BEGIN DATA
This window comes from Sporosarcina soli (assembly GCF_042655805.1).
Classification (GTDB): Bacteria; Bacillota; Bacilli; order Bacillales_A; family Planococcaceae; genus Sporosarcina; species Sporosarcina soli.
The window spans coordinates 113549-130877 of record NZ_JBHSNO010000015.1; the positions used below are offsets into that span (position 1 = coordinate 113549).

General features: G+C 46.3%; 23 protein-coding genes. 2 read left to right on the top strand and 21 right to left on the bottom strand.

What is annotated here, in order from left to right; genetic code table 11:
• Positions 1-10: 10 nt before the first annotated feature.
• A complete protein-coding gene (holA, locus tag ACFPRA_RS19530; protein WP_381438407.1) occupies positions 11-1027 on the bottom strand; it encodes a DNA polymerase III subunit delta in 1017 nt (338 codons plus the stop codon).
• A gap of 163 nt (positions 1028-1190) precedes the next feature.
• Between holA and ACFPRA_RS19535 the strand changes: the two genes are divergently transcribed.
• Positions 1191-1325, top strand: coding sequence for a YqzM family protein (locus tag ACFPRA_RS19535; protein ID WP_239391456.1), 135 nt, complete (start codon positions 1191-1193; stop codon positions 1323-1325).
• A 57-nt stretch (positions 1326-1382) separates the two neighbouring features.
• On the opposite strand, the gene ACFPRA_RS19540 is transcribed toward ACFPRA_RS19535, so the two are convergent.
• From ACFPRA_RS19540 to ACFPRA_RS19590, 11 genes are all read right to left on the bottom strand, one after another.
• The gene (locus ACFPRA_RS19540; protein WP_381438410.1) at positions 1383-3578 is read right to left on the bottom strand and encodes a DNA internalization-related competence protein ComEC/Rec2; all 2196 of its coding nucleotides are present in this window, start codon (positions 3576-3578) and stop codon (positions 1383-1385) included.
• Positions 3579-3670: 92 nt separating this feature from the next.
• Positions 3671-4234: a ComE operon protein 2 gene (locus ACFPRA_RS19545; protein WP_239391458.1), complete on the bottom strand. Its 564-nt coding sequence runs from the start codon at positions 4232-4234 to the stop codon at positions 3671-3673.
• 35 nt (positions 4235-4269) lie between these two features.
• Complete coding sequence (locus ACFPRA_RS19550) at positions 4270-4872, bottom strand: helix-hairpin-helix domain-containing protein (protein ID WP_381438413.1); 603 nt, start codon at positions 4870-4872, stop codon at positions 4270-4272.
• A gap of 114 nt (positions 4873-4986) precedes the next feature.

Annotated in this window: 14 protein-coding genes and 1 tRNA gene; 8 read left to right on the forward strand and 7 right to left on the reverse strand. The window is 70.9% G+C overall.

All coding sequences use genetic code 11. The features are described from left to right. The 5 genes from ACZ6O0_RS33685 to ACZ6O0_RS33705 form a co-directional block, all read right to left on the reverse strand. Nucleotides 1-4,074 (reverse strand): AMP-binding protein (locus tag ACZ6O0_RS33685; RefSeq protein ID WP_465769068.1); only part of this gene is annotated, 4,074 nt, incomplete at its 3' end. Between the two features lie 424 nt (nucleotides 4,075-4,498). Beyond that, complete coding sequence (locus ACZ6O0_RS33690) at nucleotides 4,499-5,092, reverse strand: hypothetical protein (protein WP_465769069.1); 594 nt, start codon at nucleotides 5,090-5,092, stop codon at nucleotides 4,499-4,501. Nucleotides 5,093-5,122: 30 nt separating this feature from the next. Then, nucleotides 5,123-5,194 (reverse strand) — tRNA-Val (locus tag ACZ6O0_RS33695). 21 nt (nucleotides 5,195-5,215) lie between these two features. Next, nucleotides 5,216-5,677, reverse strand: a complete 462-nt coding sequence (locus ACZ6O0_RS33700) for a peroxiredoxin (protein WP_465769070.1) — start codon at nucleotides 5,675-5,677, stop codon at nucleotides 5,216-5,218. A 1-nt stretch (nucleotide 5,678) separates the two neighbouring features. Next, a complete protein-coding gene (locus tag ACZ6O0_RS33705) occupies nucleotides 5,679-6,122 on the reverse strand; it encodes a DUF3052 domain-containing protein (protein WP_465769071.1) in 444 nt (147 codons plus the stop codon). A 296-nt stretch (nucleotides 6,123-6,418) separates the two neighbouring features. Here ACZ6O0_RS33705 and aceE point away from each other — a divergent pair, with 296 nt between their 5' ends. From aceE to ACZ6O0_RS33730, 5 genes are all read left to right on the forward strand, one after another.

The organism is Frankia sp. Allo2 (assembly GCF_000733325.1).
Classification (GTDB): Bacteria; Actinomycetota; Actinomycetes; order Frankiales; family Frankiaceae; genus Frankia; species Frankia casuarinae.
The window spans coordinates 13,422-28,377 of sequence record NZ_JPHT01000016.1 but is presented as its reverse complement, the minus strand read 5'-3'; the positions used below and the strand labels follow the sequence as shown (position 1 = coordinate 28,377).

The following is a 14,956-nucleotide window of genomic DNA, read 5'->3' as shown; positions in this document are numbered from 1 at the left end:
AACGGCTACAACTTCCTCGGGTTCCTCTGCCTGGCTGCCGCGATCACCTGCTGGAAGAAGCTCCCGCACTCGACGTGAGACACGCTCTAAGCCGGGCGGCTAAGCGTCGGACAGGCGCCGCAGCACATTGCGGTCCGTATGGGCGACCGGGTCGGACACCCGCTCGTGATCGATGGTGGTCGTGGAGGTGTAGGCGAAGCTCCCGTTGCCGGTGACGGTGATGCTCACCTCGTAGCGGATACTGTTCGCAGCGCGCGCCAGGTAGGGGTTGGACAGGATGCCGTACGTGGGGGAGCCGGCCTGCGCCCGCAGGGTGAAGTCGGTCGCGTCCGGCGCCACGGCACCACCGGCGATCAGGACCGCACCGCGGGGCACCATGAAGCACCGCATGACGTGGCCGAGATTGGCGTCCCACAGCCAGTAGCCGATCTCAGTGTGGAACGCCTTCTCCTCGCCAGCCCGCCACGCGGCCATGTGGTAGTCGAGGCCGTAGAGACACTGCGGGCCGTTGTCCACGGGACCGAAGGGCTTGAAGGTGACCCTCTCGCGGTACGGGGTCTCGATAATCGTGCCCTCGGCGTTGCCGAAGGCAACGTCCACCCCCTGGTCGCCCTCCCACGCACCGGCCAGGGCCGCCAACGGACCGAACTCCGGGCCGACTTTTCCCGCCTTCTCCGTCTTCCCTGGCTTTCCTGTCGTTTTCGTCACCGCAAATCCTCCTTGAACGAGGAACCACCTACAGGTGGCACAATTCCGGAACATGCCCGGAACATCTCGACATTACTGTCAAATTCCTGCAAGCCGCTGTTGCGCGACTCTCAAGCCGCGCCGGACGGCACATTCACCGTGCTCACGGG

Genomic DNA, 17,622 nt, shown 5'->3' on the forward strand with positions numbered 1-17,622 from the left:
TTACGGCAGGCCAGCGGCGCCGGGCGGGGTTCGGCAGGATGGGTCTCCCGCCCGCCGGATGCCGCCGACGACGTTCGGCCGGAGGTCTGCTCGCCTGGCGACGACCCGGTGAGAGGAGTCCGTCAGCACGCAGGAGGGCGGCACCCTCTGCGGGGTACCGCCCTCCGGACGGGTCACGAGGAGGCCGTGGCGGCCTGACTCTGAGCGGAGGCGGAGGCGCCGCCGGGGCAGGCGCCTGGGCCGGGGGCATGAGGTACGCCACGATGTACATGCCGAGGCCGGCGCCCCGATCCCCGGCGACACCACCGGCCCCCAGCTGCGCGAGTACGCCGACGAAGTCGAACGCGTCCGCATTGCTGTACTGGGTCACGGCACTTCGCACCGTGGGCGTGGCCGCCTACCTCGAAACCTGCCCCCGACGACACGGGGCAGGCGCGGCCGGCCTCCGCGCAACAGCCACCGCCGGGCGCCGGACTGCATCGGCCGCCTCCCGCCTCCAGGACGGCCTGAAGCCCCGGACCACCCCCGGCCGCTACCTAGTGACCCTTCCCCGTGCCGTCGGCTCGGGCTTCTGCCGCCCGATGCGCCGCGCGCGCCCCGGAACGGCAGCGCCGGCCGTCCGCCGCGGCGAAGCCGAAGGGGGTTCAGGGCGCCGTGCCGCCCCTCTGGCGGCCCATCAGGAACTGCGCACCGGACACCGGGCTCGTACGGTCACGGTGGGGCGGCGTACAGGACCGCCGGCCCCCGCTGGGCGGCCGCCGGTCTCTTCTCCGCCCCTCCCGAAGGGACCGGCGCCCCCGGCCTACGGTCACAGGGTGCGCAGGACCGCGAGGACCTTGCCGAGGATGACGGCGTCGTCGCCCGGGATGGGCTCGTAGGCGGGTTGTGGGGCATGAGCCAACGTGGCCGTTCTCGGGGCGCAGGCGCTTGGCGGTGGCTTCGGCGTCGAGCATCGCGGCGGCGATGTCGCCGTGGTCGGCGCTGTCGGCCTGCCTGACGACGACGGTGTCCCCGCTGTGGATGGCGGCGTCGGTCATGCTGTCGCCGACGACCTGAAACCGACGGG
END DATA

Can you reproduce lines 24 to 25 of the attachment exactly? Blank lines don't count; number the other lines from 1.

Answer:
The window spans coordinates 13,422-28,377 of sequence record NZ_JPHT01000016.1 but is presented as its reverse complement, the minus strand read 5'-3'; the positions used below and the strand labels follow the sequence as shown (position 1 = coordinate 28,377).

The following is a 14,956-nucleotide window of genomic DNA, read 5'->3' as shown; positions in this document are numbered from 1 at the left end: